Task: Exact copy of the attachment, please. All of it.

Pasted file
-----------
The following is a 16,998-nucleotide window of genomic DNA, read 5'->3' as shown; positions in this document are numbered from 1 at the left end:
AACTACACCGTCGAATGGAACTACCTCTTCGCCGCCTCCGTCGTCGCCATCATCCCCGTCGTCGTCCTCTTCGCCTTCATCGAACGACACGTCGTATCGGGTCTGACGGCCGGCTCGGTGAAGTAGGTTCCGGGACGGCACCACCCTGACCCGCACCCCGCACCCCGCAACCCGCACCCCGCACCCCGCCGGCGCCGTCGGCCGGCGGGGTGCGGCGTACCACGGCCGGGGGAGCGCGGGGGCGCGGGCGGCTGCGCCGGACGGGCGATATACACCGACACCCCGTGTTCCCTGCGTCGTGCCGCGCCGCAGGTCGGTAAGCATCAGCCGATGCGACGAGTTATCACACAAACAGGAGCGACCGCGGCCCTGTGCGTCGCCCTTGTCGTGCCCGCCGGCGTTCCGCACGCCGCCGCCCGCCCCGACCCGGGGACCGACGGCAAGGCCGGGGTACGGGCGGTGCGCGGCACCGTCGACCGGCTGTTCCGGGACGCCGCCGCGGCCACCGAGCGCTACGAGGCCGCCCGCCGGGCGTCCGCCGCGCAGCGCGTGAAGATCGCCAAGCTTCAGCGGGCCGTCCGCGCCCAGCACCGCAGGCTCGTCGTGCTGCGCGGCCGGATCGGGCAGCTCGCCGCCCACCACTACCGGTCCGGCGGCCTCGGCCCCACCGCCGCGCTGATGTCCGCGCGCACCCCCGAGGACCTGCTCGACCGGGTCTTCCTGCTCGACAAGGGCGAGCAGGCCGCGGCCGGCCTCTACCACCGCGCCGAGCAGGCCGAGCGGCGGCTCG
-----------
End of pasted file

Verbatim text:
The following is a 16,998-nucleotide window of genomic DNA, read 5'->3' as shown; positions in this document are numbered from 1 at the left end:
AACTACACCGTCGAATGGAACTACCTCTTCGCCGCCTCCGTCGTCGCCATCATCCCCGTCGTCGTCCTCTTCGCCTTCATCGAACGACACGTCGTATCGGGTCTGACGGCCGGCTCGGTGAAGTAGGTTCCGGGACGGCACCACCCTGACCCGCACCCCGCACCCCGCAACCCGCACCCCGCACCCCGCCGGCGCCGTCGGCCGGCGGGGTGCGGCGTACCACGGCCGGGGGAGCGCGGGGGCGCGGGCGGCTGCGCCGGACGGGCGATATACACCGACACCCCGTGTTCCCTGCGTCGTGCCGCGCCGCAGGTCGGTAAGCATCAGCCGATGCGACGAGTTATCACACAAACAGGAGCGACCGCGGCCCTGTGCGTCGCCCTTGTCGTGCCCGCCGGCGTTCCGCACGCCGCCGCCCGCCCCGACCCGGGGACCGACGGCAAGGCCGGGGTACGGGCGGTGCGCGGCACCGTCGACCGGCTGTTCCGGGACGCCGCCGCGGCCACCGAGCGCTACGAGGCCGCCCGCCGGGCGTCCGCCGCGCAGCGCGTGAAGATCGCCAAGCTTCAGCGGGCCGTCCGCGCCCAGCACCGCAGGCTCGTCGTGCTGCGCGGCCGGATCGGGCAGCTCGCCGCCCACCACTACCGGTCCGGCGGCCTCGGCCCCACCGCCGCGCTGATGTCCGCGCGCACCCCCGAGGACCTGCTCGACCGGGTCTTCCTGCTCGACAAGGGCGAGCAGGCCGCGGCCGGCCTCTACCACCGCGCCGAGCAGGCCGAGCGGCGGCTCG